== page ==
By Richard S. Gubbe
The Rock River Times (TRRT), with assistance from a local metal detector enthusiast, has discovered metallic material below the ground in the areas around the Northwest Community Center as well as the fields north of Kent Creek up near the border of Searls Park on Rockford’s west side.
In part one of last week’s special report in TRRT, local residents alleged the burial of 55-gallon drums, toxic substances and other materials went on from the 1950s through the 1980s in that area. Allegations of burying barrels of toxic substances in green pools in the area north of Kent Creek as well as the burial of barrels and other items under the football and baseball fields just north of the Northwest Community Center were made during the interviews with the local residents.
The metal detector used reacted to metal 1 inch to at least 2 feet down. Brushing aside soil in a bare spot in left field of the baseball field yielded a hollow object that appeared to be metal.
Larry Kerska, introduced to TRRT through J Kamin Jewelers at 250 N. Mulford Road in Rockford, took his sensitive metal detector, which retails for $1,000, in a search last Monday, Sept. 5. Kerska, member and former treasurer of the Northern Illinois Watch and Clock Collectors Club, has been using metal detection equipment for the past three years.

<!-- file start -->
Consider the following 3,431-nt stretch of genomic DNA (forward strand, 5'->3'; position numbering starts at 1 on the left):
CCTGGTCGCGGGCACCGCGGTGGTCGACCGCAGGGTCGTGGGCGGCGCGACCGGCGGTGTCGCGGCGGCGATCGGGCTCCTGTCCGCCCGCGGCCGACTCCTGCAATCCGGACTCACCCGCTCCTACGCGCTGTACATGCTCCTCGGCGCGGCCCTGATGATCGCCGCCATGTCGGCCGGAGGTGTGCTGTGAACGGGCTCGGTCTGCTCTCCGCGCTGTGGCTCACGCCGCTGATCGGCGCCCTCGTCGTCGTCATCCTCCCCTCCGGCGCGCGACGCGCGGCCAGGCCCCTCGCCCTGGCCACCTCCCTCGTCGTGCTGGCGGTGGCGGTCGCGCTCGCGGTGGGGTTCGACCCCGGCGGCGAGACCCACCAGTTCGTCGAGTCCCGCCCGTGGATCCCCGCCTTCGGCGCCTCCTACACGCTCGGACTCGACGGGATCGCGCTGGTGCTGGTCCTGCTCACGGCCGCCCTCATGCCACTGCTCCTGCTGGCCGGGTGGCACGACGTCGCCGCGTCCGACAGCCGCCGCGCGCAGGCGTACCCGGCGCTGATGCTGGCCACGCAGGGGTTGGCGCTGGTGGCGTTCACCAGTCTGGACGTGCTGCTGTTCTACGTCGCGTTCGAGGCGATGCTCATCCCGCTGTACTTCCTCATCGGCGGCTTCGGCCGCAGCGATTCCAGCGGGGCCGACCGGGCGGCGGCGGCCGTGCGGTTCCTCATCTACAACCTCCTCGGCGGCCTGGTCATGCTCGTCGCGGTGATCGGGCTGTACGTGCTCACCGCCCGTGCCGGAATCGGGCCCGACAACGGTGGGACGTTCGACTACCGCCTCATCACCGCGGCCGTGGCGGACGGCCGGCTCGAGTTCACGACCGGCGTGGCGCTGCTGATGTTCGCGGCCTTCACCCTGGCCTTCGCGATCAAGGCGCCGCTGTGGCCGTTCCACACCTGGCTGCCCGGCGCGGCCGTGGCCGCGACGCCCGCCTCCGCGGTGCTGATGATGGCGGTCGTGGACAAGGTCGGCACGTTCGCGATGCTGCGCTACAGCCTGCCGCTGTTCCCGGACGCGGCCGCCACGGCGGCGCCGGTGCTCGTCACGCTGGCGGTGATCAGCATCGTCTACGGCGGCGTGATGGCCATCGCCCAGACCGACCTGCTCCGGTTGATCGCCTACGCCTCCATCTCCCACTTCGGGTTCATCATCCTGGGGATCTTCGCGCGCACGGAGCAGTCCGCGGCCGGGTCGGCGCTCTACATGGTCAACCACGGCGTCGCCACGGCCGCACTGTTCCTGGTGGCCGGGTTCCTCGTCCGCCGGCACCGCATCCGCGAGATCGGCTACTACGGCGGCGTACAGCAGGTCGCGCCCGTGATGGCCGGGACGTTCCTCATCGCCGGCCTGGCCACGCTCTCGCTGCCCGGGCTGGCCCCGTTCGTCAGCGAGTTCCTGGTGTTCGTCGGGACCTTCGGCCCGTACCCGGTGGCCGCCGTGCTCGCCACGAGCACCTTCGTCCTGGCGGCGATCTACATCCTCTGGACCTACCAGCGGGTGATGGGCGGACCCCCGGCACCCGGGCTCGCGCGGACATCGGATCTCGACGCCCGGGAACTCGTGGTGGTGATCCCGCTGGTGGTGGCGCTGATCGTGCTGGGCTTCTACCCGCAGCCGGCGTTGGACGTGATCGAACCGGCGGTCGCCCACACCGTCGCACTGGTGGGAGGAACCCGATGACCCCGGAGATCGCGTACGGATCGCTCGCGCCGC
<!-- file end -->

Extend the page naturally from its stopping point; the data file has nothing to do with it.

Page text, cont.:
Accompanied by three witnesses, Kerska and TRRT walked the fields and woods north of the creek, as well as the athletic fields and land around the parking lot at the center.
“There’s too much metal under here. It registers too much,” Kerska said while walking out where the sludge ponds are alleged to exist.
Kerska’s metal detector also constantly showed the existence of metal under the athletic fields. The intermittent beeping showed signs of heavy metal every few feet in the area north of the creek and along the bike path. The detector also exhibited signals of metal underneath the asphalt bike path.
Unearthing could show where the materials came from, according to environmental law attorney Chris Nidel of Washington, D.C.
The metal detector used, the White’s Electronics 300, used a sensitive program called Relic that seeks out metals 2 feet deep, Kerska said.
Out in left field on the baseball diamond, one bare spot revealed metal sticking up just 1 inch below the surface. The area around the parking lot where the center stands “is loaded with metal underneath,” Kerska said.
Witnesses present included Rockford residents Paul Kegel, Roger Hare and Bryan Redington.
From the Sept. 14-20, 2011, issue